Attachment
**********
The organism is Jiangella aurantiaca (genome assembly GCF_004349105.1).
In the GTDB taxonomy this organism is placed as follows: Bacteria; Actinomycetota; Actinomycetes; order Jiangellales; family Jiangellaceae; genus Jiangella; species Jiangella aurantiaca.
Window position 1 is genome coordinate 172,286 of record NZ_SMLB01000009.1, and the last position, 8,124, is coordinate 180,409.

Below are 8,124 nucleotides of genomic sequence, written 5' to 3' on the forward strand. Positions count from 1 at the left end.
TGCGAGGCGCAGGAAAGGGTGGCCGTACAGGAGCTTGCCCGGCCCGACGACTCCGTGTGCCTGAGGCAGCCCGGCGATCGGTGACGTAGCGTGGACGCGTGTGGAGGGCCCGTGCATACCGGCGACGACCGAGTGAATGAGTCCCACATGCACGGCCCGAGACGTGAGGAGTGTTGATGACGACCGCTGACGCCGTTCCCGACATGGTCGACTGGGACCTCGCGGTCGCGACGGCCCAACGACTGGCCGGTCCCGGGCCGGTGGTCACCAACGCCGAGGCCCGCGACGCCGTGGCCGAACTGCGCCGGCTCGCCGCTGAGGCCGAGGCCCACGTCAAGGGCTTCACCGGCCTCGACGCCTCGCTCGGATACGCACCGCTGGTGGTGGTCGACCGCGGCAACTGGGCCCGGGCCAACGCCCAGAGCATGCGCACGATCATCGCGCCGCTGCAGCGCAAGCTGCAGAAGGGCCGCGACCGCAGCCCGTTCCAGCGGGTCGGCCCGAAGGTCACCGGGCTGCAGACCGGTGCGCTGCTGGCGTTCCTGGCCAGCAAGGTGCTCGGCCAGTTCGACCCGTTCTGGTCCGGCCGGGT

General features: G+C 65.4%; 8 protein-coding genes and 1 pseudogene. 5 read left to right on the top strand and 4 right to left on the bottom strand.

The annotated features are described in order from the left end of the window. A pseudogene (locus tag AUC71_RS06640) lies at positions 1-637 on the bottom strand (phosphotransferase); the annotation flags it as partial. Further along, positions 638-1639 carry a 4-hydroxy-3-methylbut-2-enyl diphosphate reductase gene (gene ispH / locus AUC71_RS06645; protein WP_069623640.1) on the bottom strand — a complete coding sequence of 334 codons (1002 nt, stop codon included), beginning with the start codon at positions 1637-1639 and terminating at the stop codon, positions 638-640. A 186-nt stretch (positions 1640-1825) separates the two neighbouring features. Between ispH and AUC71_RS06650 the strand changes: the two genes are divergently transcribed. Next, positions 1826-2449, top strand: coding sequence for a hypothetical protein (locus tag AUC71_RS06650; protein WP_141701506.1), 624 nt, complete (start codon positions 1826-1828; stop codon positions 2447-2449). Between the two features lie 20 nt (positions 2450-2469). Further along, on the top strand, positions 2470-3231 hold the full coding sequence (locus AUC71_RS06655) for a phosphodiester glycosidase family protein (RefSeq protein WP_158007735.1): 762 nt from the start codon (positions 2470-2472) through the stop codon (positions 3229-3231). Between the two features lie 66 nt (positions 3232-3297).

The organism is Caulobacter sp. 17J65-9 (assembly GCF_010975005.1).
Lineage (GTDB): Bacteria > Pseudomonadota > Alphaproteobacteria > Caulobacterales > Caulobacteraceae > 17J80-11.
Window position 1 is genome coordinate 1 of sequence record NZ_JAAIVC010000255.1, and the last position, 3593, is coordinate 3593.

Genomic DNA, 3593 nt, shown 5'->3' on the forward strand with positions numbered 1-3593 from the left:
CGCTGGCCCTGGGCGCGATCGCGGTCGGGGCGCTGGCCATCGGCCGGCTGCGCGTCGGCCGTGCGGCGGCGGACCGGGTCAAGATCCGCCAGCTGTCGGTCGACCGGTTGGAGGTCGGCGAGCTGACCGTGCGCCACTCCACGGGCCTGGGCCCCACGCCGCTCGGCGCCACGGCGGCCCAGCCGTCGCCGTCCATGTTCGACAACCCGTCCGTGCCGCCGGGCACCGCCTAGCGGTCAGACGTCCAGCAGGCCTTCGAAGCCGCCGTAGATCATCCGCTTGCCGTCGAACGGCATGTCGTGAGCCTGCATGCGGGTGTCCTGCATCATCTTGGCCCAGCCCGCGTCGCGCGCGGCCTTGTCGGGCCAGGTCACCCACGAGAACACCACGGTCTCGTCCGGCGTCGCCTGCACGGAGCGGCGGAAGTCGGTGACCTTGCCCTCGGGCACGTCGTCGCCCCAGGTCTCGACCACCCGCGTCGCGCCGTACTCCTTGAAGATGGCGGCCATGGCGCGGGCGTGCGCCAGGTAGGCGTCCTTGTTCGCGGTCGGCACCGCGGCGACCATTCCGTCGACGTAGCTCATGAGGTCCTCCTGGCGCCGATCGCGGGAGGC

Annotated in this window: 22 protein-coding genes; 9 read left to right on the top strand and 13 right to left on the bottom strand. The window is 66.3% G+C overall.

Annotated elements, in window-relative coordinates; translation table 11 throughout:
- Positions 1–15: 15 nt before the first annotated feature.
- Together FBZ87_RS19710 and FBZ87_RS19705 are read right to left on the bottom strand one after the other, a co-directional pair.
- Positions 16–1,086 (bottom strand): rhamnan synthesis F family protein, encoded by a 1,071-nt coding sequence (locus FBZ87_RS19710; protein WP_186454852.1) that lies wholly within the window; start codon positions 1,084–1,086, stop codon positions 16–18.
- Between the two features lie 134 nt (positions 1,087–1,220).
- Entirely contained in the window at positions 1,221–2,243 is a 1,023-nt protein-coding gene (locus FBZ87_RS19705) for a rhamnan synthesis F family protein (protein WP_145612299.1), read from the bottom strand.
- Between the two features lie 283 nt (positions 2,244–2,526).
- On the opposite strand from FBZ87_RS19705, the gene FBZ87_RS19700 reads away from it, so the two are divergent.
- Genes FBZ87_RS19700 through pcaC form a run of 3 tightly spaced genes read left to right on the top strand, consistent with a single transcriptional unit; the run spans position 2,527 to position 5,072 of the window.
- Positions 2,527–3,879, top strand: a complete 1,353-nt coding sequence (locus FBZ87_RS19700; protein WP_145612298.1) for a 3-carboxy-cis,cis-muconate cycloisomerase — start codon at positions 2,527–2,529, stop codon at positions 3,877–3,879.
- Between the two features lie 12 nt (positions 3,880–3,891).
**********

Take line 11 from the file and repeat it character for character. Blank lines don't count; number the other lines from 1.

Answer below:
Genomic DNA, 3593 nt, shown 5'->3' on the forward strand with positions numbered 1-3593 from the left: